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Yoga Heals — Most of the Time

yoga heals

Tabitha Zamora in Balasana

Yoga Heals — Most of the Time

A yoga teaching colleague recently related a story about a student at her studio who suffers from a rare neurological condition that causes tremors. Yoga, with its ability to smooth out your nervous system ought to be the perfect solution, right?

In this case, not so much. The student’s condition had actually been worsening, causing suffering for herself, and distracting her fellow students. The fact that she is exploring yoga as a possible way to alleviate her symptoms is certainly positive. But when my friend told me that the symptoms are actually worsening, my first thought was that maybe yoga wasn’t the answer. Or maybe a different kind of yoga practice was in order.

It Ain’t One-Size-Fits-All

As teachers and practitioners, we can too easily get attached to the idea that yoga is a cure-all for whatever ails you. Yoga certainly has the potential to be a powerful healing force for a vast array of imbalances that we all experience from time to time, but it is not a panacea for every person in every situation. And not every type of yoga is going to work for everyone at every stage in his/her life.

For example, a fast-paced, sweaty vinyasa is probably not a good choice for a person with a nervous condition. That type of class is far more likely to aggravate a nervous condition than, say, a Restorative class. Likewise, a regimented, alignment-based practice might not be appropriate for someone who spends her days in living in her head. On the other hand, a person with a hypermobile body structure could learn a lot about keeping her joints healthy in such a class.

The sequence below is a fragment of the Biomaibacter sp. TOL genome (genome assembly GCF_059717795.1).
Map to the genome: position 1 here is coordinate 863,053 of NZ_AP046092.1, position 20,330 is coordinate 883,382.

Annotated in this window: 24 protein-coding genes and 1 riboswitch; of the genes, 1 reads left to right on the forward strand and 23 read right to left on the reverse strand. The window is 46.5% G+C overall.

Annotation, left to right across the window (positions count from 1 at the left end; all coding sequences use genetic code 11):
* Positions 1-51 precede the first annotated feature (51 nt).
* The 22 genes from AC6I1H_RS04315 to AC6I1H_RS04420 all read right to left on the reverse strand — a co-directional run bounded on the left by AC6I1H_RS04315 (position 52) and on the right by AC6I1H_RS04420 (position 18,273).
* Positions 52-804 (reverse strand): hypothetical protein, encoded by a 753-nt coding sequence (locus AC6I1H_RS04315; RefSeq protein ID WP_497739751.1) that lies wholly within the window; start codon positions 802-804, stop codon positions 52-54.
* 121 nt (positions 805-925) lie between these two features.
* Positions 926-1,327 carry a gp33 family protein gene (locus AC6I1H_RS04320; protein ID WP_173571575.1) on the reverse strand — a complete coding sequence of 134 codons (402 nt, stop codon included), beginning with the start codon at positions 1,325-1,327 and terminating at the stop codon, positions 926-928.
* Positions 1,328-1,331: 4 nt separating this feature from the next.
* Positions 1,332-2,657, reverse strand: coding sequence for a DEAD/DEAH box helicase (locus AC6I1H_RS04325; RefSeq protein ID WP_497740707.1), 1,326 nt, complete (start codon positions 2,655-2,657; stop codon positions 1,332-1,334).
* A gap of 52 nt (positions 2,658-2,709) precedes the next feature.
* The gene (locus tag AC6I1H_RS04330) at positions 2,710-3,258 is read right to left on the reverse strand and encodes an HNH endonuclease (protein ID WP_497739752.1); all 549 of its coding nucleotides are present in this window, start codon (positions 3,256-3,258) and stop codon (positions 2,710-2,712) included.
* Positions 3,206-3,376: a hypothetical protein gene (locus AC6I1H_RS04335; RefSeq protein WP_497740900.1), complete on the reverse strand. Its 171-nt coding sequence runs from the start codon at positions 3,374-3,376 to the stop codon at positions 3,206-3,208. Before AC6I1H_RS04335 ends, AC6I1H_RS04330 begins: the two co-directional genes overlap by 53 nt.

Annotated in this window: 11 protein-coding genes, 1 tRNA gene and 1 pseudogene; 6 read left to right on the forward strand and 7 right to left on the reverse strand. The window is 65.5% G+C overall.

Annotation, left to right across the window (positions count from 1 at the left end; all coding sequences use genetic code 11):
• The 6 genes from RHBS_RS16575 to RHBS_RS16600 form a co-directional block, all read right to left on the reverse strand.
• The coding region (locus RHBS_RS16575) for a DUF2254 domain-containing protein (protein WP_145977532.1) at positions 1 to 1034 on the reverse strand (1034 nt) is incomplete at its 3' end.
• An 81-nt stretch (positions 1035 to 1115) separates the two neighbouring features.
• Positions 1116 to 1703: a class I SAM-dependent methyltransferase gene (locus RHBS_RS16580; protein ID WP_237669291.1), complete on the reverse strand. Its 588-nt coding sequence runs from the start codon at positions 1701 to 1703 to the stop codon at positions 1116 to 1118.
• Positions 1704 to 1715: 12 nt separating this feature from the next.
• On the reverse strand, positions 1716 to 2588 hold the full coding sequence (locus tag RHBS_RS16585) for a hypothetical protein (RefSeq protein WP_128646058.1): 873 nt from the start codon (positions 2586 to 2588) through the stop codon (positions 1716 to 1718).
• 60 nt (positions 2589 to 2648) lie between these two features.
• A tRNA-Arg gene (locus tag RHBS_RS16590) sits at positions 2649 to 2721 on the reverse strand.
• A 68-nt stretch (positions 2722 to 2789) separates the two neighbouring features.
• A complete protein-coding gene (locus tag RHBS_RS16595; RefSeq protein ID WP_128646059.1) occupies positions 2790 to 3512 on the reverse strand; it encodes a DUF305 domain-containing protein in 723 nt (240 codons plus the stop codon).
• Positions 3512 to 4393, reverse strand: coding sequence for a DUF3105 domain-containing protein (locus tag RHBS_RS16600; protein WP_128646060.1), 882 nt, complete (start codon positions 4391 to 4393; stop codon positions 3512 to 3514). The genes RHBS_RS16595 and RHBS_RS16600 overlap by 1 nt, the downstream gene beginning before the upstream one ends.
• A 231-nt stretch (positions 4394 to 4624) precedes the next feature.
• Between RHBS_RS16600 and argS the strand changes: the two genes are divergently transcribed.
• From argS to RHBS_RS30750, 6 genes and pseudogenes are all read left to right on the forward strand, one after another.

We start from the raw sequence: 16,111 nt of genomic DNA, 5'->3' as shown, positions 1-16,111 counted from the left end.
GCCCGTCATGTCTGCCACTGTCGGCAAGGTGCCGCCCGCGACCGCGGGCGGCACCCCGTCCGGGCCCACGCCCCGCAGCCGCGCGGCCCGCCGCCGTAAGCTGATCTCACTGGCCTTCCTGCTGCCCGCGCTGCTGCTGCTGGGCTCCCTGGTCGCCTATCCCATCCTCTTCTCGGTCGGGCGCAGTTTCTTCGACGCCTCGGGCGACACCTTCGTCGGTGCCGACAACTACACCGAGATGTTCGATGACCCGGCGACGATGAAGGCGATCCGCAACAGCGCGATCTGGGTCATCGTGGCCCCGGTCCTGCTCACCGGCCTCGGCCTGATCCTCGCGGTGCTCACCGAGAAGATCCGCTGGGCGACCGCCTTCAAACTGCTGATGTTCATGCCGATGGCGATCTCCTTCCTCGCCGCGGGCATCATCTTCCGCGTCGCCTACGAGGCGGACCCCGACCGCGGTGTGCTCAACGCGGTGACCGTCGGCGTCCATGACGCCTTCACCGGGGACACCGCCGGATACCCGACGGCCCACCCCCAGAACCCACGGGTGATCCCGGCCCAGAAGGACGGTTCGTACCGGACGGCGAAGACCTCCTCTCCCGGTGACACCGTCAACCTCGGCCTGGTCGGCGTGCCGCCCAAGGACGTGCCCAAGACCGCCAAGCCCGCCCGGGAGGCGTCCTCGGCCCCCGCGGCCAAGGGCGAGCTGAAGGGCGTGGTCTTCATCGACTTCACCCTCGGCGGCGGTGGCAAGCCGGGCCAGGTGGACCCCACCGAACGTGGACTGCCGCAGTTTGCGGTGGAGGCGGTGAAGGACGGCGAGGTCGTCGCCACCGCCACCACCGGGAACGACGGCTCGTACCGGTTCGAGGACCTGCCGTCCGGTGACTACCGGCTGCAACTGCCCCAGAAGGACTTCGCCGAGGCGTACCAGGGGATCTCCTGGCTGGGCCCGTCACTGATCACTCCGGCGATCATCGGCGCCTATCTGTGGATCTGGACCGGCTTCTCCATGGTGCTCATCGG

Changing Tracks

The bottom line is to be aware and sensitive enough to know when a practice is not working for you. A practice that was powerful and transformational a year ago might be injurious or imbalancing for you in this moment. No matter how much you love your teacher or the yoga community that surrounds her, it may be that the yoga she’s offering is not the best for you at this time. If she’s a mature, experienced teacher, she will understand this too and have your best interests at heart. But do let her know if you decide to seek another type of class. A knowledgeable teacher will likely know what other options might be helpful.

So if your yoga isn’t working, what do you do? Try something different, of course. For my friend’s student with a nervous condition, practicing Restorative yoga exclusively for a few months is a good start. If that doesn’t help, maybe exploring some other type of body work is in order.

The continuously changing nature of our bodies and minds in relation to our practice provides a great opportunity to practice the second yama, satya (truthfulness). As practitioners, we can practice satya by being honest with ourselves about how our yoga is affecting our physical, mental and emotional well being. As teachers, we practice satya by recognizing when what we’re teaching is not contributing to a particular student’s well being. The day-to-day journey is what it’s all about.



About Charlotte Bell

Charlotte Bell discovered yoga in 1982 and began teaching in 1986. Charlotte is the author of Mindful Yoga, Mindful Life: A Guide for Everyday Practice, published by Rodmell Press. Her second book, Yoga for Meditators (Rodmell Press) was published in May 2012. She writes a monthly column for CATALYST Magazine and serves as editor for Yoga U Online. Charlotte is a founding board member for GreenTREE Yoga, a non-profit that brings yoga to schools and to underserved populations. A lifelong musician, Charlotte plays oboe and English horn in the Salt Lake Symphony and folk sextet Red Rock Rondo, whose DVD won two Emmy awards in 2010.

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